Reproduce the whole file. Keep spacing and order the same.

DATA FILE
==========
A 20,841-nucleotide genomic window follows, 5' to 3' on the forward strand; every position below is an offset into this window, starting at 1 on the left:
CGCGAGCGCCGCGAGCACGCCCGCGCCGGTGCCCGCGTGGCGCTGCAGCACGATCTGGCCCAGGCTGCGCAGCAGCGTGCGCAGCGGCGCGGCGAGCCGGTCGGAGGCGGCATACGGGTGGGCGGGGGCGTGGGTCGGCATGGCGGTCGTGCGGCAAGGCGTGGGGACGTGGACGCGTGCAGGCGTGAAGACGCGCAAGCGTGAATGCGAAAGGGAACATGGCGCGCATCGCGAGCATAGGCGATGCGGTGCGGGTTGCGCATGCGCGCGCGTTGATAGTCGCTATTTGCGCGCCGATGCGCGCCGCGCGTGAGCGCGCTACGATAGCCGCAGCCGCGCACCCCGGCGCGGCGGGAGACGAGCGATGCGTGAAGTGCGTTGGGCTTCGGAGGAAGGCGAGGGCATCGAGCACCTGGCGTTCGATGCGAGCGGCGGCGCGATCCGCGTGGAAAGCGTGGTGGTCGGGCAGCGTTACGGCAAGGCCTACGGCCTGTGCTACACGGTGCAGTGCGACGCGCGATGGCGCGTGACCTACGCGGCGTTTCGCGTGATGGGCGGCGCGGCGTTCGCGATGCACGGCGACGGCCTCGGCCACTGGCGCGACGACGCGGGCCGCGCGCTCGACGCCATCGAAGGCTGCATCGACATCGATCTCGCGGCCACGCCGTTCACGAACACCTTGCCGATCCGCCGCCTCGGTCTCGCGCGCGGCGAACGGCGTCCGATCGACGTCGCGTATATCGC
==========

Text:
A 20,841-nucleotide genomic window follows, 5' to 3' on the forward strand; every position below is an offset into this window, starting at 1 on the left:
CGCGAGCGCCGCGAGCACGCCCGCGCCGGTGCCCGCGTGGCGCTGCAGCACGATCTGGCCCAGGCTGCGCAGCAGCGTGCGCAGCGGCGCGGCGAGCCGGTCGGAGGCGGCATACGGGTGGGCGGGGGCGTGGGTCGGCATGGCGGTCGTGCGGCAAGGCGTGGGGACGTGGACGCGTGCAGGCGTGAAGACGCGCAAGCGTGAATGCGAAAGGGAACATGGCGCGCATCGCGAGCATAGGCGATGCGGTGCGGGTTGCGCATGCGCGCGCGTTGATAGTCGCTATTTGCGCGCCGATGCGCGCCGCGCGTGAGCGCGCTACGATAGCCGCAGCCGCGCACCCCGGCGCGGCGGGAGACGAGCGATGCGTGAAGTGCGTTGGGCTTCGGAGGAAGGCGAGGGCATCGAGCACCTGGCGTTCGATGCGAGCGGCGGCGCGATCCGCGTGGAAAGCGTGGTGGTCGGGCAGCGTTACGGCAAGGCCTACGGCCTGTGCTACACGGTGCAGTGCGACGCGCGATGGCGCGTGACCTACGCGGCGTTTCGCGTGATGGGCGGCGCGGCGTTCGCGATGCACGGCGACGGCCTCGGCCACTGGCGCGACGACGCGGGCCGCGCGCTCGACGCCATCGAAGGCTGCATCGACATCGATCTCGCGGCCACGCCGTTCACGAACACCTTGCCGATCCGCCGCCTCGGTCTCGCGCGCGGCGAACGGCGTCCGATCGACGTCGCGTATATCGC